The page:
Although user generated content has long been hailed as the best way to engage with prospective customers, I always thought I was impervious to its charms. However, only recently I found myself buying a product after seeing a few friends waxing lyrical about it on Facebook and Instagram. It made me wonder, just why and how is UGC so compelling, and how did it dupe me into buying that product?
To give you a brief run down of the benefits of UGC, it has been shown to demonstrate audience engagement, add an aspect of fun, give brands momentum, be a more natural and authentic way of engaging with your audience, help you label your brand as trustworthy, and create a community. That’s a lot of plus points - what’s not to love? As a marketing component, it seems to be integral to the strategy of any brand, and looks like it’ll be as important as ever in 2017. I’ve taken a glance at a few of the key benefits of UGC below and broken them down as to why they work:
UGC boosts trust
Amazon and eBay recognised the importance of UGC way back in the 90s, and led the way with customer reviews to boost trust. User generated reviews are a simple way to increase trust in a product or service. UGC is posted by people like you and me, and if one of my friends recommends a product, I’m more likely to believe it is a good product too. In fact, 86% of millennials say that user-generated content is generally a good indicator of the quality of a brand or service and millennials are 3x more likely than Baby Boomers to search for product recommendations and what to buy on social media.1,2 Nowadays this isn’t limited to product reviews, but also tweets, blog posts and Facebook/Instagram posts. Potential scams, such as the purported Instascams by Zaful3 and CHOiES,4 on social media means that there is more use and need for user generated content such as reviews, which help eliminate scams and increase trust in a brand. With an increased online presence the brand is able to show that it is trustworthy and allay any worries about purchasing that a potential customer may have.
Create a community
There is no longer a direct divide between customer and brand, almost eliminating the us/them dichotomy. At all turns we are encouraged to engage with the brand, through Twitter, specialised hashtags, pop up events, and Facebook groups. This ‘community’ gathers its own momentum and eventually the brand has a ready-made batch of content that they can utilise which has cost them very little, along with a free online advocacy programme. Black Milk Clothing, an Australian clothing company, has nailed this. Their most avid customers are called ‘Sharkies’ and have created a cult like image for the brand. OOTD images (outfit-of-the-day, to you and me) are shared among customer-started Facebook groups, Instagram, and even displayed on Black Millk's website itself, along with a product-specific hashtag to get featured. The community's influence is so great that the company consults the ‘Sharkies' to understand how to better develop their product and what limited edition lines they should bring out next. Building a community creates trust and is also a very authentic and natural way for the customer and brand to interact and understand each other. The customer feels genuinely appreciated, and the brand gains proper insight into what makes their customers tick, and in which direction they should be taking their brand/product.
Have a bit of fun!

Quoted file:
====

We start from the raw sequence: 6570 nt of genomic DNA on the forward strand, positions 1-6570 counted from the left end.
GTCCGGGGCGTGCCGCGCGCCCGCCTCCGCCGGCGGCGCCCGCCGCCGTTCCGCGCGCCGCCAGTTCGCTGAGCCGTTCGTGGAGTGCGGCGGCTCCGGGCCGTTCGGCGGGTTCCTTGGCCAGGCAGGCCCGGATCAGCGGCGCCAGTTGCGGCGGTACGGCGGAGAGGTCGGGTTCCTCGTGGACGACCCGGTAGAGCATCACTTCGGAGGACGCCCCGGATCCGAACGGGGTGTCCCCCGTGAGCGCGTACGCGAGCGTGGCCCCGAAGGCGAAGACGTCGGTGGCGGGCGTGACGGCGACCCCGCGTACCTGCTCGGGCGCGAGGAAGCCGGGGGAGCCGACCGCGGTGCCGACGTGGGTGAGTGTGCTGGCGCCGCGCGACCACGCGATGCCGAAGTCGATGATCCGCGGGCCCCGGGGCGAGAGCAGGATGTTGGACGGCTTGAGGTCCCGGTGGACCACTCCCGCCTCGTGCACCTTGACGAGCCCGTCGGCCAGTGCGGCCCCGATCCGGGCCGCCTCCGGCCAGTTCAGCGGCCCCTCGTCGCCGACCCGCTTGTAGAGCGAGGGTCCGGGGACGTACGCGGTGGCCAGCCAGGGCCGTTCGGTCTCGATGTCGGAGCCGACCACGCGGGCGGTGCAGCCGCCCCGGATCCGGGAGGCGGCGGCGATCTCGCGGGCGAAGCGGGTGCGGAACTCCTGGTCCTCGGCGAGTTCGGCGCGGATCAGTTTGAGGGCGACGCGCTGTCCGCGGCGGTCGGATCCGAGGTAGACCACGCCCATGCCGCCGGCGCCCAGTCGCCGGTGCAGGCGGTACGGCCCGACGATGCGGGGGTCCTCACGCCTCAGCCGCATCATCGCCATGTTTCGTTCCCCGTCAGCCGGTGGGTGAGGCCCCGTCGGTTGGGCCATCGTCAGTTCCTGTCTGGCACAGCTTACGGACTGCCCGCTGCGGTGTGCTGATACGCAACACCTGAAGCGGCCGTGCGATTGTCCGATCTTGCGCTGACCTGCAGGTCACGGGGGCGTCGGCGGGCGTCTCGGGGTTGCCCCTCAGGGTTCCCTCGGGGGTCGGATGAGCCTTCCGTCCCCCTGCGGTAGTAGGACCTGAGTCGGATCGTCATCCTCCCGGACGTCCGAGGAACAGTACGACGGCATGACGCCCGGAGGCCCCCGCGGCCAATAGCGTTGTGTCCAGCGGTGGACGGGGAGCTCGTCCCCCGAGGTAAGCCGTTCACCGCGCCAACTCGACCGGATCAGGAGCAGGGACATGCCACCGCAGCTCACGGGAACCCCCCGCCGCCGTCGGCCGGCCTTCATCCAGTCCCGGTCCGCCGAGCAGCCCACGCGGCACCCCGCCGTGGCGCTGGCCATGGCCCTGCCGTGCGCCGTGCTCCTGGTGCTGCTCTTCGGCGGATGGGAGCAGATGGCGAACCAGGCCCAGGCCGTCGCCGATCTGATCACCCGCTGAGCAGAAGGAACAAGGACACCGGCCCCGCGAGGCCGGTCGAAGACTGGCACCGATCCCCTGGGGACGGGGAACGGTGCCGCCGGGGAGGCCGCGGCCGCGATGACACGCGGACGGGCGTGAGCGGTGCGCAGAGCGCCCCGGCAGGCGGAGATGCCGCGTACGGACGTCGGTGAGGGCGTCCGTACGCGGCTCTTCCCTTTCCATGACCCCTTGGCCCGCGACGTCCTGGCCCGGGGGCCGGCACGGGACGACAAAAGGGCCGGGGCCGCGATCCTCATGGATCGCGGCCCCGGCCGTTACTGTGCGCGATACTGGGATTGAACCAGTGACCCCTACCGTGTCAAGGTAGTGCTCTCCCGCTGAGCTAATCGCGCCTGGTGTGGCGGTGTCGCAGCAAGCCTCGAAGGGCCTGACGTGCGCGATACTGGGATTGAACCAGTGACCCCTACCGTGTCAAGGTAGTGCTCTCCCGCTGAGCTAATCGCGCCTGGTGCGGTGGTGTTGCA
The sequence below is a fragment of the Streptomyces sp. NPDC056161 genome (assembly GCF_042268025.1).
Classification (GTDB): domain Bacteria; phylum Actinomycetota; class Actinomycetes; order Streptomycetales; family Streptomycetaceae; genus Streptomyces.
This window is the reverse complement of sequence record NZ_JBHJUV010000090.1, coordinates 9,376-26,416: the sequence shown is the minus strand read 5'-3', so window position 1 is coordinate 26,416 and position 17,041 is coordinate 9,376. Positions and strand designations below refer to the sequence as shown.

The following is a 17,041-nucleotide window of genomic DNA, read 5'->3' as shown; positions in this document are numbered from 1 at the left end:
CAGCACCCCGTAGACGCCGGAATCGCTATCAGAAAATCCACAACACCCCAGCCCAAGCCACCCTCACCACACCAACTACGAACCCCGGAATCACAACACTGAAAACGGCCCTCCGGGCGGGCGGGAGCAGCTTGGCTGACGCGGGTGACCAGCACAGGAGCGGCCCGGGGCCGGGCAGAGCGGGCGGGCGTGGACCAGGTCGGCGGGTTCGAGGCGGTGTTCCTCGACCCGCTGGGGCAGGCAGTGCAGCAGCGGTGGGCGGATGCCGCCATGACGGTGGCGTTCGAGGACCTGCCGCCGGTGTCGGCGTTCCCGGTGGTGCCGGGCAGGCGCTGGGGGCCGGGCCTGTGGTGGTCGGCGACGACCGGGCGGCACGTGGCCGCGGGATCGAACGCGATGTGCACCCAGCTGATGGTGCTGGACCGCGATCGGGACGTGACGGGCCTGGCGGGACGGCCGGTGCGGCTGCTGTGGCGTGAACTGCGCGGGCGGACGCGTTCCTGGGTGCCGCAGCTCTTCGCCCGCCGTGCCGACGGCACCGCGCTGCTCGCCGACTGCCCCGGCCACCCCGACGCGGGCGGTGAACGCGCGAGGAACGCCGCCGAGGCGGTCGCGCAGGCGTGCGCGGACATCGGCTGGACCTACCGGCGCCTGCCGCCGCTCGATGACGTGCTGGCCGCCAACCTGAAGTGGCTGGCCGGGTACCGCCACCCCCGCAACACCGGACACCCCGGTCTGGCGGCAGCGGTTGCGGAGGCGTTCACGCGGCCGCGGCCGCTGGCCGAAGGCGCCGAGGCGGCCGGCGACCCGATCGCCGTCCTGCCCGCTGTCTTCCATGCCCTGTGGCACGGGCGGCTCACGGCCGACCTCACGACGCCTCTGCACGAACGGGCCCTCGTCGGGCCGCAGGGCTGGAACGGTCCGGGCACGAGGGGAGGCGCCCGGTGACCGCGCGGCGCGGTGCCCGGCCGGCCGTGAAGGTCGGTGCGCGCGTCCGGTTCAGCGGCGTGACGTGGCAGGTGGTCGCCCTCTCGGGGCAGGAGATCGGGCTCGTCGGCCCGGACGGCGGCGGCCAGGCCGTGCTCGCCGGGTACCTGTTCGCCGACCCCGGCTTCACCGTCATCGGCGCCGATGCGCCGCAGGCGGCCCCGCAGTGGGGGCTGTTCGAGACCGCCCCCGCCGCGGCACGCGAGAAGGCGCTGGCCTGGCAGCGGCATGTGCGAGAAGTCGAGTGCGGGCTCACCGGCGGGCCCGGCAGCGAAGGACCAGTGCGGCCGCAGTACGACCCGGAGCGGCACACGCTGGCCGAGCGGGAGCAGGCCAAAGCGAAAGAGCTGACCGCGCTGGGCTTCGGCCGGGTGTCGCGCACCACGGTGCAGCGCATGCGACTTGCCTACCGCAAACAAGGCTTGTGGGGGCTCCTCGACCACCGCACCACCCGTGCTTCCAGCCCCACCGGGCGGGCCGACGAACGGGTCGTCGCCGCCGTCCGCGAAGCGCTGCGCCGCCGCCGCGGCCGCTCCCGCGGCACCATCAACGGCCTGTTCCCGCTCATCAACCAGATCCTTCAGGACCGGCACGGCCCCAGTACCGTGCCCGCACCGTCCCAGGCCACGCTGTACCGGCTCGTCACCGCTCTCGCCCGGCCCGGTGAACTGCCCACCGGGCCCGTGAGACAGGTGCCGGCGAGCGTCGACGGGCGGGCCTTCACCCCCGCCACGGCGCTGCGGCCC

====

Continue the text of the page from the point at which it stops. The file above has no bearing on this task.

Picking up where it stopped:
Everybody likes a bit of fun in marketing, just look at Innocent’s amazing marketing department! Inviting your customers to share in the fun is like inviting people to a party, and who doesn’t like to be invited to a party? From Innocent’s travelling stapler to the old Mac vs PC ads there are some witty and engaging adverts out there, so why not include your customers in the fun? After all, consumers are 2x more likely to share because they want their friend to know about the brand,5 so start using the content that your customers generate, to generate more customers! Social media is a more informal marketing sphere which lends itself to having a bit of fun with your content. Sugru, the innovative all-round DIY rubber-blu-tack-amazing-product has nailed this, check their Instagram or blog for plenty of quirky uses for their product. Not only does it cut down on the time you have to spend creating content, it shows previously undiscovered ways to use the product. Another brand managing to champion the fun UGC adverts is GoPro - their Instagram is a goldmine of travel adventure porn and showcases the product and all the uses of it. As well as amazing surf and ski videos, some of their more jaw-dropping videos include a seagull stealing a GoPro, the Lion Man, and a killer whale following a paddle surfer. GoPro have had some fun with their more zanier UGC videos - you can also view a chicken playing the piano, a thieving squirrel and even GoPros attached to rockets and sent to space! They have awards which encourages the most inventive GoPro users to send in their videos and pictures, and the rest of us can see their product is ‘elephant proof’. Now, that’s a pretty good endorsement.
Most importantly, UGC is genuine, you’re not being affronted by some overly-familiar, greasy-haired salesman in a pinstripe suit, it’s your average Joe tapping you on the shoulder saying ‘hey I did this cool thing with this cool product, I think you might be interested’ - it’s a much softer sell and sometimes you don’t even realise you’re being sold to.
Are you using UGC in your marketing campaigns? We’d love to know what you think of using it! If you’d like to get in touch or just share some content with us, drop us a line.Tags: facebook instagram user generated content content digital marketing community millennials gopro sugru black milk fun trust comments powered by Disqus